She took the blame for her daughter, who it is widely believed shot him as he was assaulting her.

Esmaili died of a heart attack in February after witnessing 16 hangings before her own. Security forces, her lawyer said, hung her body anyway.

Maryam Rajavi, head of the NCRI, said Esmaili’s case is shocking but not surprising. “The number of women executed during (President Hassan) Rouhani’s term has reached 114, making Iran the world record holder in executing women,” she added.

“The regime wants to preserve its rule through repression. However, Iranian women play critical roles in challenging the regime and pushing for its overthrow. Women are Tehran’s prime victims, and they therefore have greater motivation to end this regime.”


Forum calls for action on plight of women, female refugees during pandemic

Forum calls for action on plight of women, female refugees during pandemic
Updated 08 March 2021

Forum calls for action on plight of women, female refugees during pandemic

Forum calls for action on plight of women, female refugees during pandemic
  • Ex-head of UNESCO highlights ‘unprecedented obstacles’ faced by women
  • UAE minister discusses country’s pandemic response, female empowerment

LONDON: The former director-general of UNESCO on Monday urged the world to do more to alleviate the plight of female refugees suffering as a result of the coronavirus pandemic.

Speaking at the Higher Committee of Human Fraternity’s Women’s 2021 Forum, attended by Arab News, Irina Bokova said: “Women are facing increasing social economic and safety challenges due to the coronavirus pandemic — from vulnerable refugees to working mothers. Women are facing unprecedented obstacles that threaten to reverse years of progress toward women’s rights.”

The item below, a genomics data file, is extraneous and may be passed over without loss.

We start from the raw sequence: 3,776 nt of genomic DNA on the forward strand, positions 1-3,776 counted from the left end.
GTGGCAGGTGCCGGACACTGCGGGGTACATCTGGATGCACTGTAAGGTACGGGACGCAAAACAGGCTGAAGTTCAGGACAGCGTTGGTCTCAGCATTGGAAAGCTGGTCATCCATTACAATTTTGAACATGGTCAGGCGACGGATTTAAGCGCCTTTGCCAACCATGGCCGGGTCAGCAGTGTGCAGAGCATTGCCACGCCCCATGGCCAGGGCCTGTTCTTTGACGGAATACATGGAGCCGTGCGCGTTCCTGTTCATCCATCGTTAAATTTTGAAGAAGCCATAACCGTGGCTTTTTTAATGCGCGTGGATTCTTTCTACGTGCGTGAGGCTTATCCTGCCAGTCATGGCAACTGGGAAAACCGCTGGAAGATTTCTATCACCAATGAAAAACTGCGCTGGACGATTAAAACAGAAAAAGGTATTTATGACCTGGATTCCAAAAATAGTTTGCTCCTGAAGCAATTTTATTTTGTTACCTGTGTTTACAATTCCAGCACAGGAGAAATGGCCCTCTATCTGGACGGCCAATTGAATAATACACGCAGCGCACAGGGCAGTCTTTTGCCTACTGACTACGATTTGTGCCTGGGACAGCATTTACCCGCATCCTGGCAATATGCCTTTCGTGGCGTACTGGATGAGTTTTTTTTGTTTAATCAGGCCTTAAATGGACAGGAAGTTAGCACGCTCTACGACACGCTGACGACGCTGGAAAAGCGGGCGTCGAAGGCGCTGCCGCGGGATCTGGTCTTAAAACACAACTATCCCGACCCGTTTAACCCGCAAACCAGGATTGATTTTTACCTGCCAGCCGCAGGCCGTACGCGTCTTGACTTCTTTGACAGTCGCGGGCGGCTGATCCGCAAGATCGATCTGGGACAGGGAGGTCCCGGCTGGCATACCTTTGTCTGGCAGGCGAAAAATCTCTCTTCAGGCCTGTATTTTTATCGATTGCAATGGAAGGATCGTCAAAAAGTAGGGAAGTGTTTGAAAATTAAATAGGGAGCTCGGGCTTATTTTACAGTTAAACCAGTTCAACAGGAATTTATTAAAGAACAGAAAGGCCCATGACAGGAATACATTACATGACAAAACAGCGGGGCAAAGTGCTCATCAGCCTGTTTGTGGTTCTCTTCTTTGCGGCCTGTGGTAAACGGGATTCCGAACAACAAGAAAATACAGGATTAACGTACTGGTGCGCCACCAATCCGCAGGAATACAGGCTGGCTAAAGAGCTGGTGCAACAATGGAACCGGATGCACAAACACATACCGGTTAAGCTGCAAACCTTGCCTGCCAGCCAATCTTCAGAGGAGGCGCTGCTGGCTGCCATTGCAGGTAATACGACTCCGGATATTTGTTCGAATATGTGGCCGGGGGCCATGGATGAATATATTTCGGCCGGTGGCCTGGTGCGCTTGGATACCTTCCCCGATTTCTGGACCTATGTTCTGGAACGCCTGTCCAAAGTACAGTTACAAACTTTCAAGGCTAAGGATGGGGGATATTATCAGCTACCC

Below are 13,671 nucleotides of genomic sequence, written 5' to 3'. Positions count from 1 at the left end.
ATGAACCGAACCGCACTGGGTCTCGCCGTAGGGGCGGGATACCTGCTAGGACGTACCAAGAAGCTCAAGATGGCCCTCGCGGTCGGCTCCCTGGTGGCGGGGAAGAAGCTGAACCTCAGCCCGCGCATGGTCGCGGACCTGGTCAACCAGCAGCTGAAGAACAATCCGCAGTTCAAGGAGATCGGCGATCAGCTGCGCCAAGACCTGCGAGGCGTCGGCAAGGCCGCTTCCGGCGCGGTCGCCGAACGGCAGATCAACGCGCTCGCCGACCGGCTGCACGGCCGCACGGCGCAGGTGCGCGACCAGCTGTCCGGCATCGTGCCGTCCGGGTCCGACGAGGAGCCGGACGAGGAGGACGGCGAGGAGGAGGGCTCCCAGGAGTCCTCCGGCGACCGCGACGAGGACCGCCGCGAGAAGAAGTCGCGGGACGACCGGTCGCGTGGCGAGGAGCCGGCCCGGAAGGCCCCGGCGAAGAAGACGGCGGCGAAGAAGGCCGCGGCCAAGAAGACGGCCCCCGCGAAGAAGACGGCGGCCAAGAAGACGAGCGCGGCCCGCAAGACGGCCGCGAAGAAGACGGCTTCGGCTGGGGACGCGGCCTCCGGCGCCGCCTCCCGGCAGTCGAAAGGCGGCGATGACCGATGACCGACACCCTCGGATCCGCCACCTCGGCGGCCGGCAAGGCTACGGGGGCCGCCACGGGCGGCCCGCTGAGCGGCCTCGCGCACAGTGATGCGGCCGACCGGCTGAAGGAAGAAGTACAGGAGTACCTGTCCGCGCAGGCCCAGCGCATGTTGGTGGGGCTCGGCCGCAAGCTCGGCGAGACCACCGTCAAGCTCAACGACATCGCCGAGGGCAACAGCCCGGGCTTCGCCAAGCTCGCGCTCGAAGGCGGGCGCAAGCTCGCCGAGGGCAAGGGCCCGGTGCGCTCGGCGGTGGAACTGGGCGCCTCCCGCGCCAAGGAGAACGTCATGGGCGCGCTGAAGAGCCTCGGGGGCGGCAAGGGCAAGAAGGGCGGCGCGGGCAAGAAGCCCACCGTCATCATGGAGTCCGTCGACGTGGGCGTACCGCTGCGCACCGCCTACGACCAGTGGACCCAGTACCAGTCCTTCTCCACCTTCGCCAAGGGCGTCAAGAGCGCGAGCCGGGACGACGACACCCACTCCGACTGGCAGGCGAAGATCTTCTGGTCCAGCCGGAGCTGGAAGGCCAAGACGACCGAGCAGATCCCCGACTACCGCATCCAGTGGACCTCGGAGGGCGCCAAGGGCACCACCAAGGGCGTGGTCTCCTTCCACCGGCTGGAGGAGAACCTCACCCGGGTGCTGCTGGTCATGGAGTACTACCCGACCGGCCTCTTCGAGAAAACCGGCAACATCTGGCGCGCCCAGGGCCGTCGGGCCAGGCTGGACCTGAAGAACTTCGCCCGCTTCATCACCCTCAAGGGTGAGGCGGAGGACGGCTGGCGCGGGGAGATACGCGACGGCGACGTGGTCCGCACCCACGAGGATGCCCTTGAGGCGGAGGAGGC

She added: “We know that the impact of crises are never gender neutral, and COVID-19 is no exception. When we talk about refugees, it’s a crisis within a crisis. We know that in many camps … displaced persons are mostly women and girls, who are at risk because of gender-based violence and lack of hygienic facilities.”

Bokova said: “There’s a need for a lot more funding. There’s a need for political action. Over 8 million refugee children are no longer able to go to school. Part of this I’d say is (due to a) dramatic increase in forced, early and child marriages. We have to take all this into account when we talk about our response to the COVID-19 crisis.”

Ambassador Susan Esserman, former US assistant secretary of commerce and deputy trade representative, highlighted the risk faced by women and girls at the hands of human traffickers, which she said had been heightened by the pandemic.

“Sex and labor trafficking thrives on human misery and vulnerability. Isolation is a tactic used by traffickers to control their victims. While lockdowns are vitally necessary for public health, traffickers have taken advantage of the increased isolation, driving trafficking further underground and putting victims at even greater risk,” she said.

“During economic crises, traffickers prey on and seek to exploit those most desperate for income, shelter, food, housing and security. And during this pandemic, critical government services that would ordinarily support victims have been extraordinarily limited at the exact time there has been a surge in demand for those services. With school closures, children and adolescents have been spending more time on the internet, and have become more vulnerable to trafficking.”

Noura Al-Kaabi, the UAE’s minister of culture and youth, highlighted her country’s response to the pandemic in the context of measures meant to keep women and children secure.

“Talking about how the pandemic has affected us — especially working mothers, with online learning — it’s clear there are many disruptions, with job losses, economic slowdowns across the world, while the impact on some sectors may be far larger than others. We don’t have any comprehensive and precise data on the impact of the pandemic yet on the (female) workforce,” she said.